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Navin Pinto M.D.
Funded: 07-01-2012 through 06-30-2017
Funding Type: St. Baldrick's Scholar
Institution Location: Seattle, WA
Institution: Seattle Children's Hospital affiliated with Fred Hutchinson Cancer Research Center, University of Washington

Based on progress to date, Dr. Pinto, was awarded a new grant in 2016 to fund an additional year of this Scholar award. Prior to his 2015 relocation to Seattle, Dr. Pinto was the FOX Schools Challenge St. Baldrick's Scholar. He studies neuroblastoma, a childhood cancer of the nervous system. Factors such as patient age, extent of tumor spread, and tumor genetics are used to identify patients at highest risk of relapse, and these patients receive the most aggressive treatment. Despite this, more than half of these high-risk patients will die of disease. This project is using patient genetics to identify children that may be resistant to chemotherapy, allowing researchers to further refine the risk stratification and alter therapy for those patients at highest risk of relapse, to ultimately cure more children of this devastating disease. Awarded at the University of Chicago and transferred to Seattle Children's Hospital. A portion of this grant was named for the FOX Schools Challenge, created in 2007 when Chicago area schools and students began to rally around the mission to Conquer Childhood Cancers, inspiring more than 15,000 people to shave and raising more than $5 million for childhood cancer research through the St. Baldrick's Foundation.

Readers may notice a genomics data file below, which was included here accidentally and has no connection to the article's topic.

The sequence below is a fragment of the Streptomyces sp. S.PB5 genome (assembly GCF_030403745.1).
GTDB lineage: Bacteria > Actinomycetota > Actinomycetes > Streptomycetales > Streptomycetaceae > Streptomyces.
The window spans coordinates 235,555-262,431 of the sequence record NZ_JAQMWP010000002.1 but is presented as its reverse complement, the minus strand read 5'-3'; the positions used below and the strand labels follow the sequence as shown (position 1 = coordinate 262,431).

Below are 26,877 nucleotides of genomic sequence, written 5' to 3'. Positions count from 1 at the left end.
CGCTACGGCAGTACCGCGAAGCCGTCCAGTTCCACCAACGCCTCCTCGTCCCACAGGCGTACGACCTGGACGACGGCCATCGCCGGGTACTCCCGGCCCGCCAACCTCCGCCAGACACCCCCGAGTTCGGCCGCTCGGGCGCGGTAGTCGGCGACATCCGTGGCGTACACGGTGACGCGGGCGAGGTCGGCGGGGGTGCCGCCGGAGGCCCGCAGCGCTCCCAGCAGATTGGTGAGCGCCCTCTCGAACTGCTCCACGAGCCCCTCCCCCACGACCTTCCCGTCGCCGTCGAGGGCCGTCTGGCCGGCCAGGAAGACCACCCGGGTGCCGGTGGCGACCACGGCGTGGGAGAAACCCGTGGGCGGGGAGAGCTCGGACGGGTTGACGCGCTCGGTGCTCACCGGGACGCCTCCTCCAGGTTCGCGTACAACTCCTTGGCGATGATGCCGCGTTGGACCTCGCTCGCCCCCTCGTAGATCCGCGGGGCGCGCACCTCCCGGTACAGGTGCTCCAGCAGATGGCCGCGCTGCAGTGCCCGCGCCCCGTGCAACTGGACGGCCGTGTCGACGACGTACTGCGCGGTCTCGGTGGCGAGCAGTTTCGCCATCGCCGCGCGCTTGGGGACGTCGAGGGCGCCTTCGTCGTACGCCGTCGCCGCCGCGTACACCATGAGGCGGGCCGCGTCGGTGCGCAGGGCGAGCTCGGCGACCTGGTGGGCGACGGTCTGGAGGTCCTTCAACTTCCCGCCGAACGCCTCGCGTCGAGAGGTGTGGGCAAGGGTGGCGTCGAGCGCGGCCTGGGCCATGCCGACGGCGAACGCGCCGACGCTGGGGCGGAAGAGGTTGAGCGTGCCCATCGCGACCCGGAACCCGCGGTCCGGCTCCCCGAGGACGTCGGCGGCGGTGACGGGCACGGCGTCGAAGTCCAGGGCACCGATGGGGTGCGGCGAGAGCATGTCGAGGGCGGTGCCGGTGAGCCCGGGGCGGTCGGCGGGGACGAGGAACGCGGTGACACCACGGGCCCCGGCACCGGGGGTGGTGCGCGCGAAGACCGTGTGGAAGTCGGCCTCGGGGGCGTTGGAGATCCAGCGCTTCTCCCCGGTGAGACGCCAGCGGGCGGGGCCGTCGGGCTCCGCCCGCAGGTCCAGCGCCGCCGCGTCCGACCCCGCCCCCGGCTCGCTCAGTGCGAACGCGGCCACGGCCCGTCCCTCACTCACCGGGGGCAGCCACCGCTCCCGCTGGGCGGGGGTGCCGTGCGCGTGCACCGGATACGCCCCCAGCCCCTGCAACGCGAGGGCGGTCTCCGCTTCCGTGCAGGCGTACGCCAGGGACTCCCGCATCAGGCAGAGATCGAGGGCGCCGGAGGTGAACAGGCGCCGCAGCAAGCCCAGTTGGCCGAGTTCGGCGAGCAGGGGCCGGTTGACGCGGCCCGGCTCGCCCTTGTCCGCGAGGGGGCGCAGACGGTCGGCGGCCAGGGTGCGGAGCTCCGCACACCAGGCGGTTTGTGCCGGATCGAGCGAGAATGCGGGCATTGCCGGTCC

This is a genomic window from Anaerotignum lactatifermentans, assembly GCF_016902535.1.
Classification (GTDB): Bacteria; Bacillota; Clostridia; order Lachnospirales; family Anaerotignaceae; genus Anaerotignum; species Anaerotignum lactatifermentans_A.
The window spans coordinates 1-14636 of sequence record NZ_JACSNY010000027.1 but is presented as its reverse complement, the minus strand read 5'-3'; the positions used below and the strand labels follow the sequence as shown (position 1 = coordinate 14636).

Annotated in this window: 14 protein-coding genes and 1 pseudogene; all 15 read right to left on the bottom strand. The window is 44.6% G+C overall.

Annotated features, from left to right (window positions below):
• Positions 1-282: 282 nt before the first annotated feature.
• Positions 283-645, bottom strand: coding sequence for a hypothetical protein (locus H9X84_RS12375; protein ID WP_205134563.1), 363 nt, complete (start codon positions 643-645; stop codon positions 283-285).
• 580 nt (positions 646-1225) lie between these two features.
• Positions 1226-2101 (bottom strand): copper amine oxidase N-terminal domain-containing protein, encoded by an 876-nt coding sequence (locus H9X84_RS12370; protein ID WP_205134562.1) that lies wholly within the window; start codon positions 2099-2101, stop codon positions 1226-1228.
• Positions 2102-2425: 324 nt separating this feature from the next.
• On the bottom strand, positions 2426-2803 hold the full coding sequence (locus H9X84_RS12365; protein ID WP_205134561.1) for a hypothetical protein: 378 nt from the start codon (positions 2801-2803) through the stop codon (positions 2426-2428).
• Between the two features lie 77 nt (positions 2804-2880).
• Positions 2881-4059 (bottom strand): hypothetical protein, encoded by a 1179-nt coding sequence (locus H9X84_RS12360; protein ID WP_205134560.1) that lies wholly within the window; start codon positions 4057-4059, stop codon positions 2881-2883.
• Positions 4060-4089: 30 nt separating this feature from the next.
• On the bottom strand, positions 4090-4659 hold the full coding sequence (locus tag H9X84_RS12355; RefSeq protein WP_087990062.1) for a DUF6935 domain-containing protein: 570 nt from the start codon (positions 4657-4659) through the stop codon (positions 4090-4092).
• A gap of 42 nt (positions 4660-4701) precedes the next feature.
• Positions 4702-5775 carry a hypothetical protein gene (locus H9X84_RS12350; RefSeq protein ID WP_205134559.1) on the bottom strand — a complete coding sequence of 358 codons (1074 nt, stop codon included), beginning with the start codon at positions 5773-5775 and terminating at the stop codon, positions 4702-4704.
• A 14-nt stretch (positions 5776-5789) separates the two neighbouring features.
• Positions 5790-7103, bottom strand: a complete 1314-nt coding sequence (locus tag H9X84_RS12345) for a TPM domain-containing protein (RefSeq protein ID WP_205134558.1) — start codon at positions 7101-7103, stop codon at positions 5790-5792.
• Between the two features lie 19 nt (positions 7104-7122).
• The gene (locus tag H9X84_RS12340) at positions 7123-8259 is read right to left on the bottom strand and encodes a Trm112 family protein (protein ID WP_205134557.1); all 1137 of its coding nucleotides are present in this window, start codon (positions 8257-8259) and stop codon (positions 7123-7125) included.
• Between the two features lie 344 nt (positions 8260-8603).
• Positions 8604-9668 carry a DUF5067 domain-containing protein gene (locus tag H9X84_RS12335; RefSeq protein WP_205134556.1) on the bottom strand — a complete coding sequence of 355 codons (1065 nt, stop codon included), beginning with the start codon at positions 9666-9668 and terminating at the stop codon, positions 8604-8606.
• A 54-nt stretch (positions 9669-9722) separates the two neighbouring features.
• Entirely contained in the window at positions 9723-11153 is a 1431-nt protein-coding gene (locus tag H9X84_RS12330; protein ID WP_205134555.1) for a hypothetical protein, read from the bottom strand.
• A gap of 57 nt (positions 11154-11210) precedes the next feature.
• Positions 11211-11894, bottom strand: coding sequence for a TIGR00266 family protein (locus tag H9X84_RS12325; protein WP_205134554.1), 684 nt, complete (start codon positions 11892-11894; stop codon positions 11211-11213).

Navin Pinto M.D.
Funded: 07-01-2010 through 06-30-2012
Funding Type: St. Baldrick's Fellow
Institution Location: Chicago, IL
Institution: The University of Chicago affiliated with Comer Children's Hospital

African-American children with neuroblastoma treated with chemotherapy die or relapse more often than Caucasian children. This research aims to find the genetic factors that may be involved. Our lab gives chemotherapy to white blood cells from healthy volunteers from all over the world. The entire genome for each of these cells is known. By comparing how sensitive or resistant these cells are to chemo against their genetic code, we can find genetic changes that are associated with chemotherapy resistance. This information will help us to personalize therapy and eventually improve cure rates.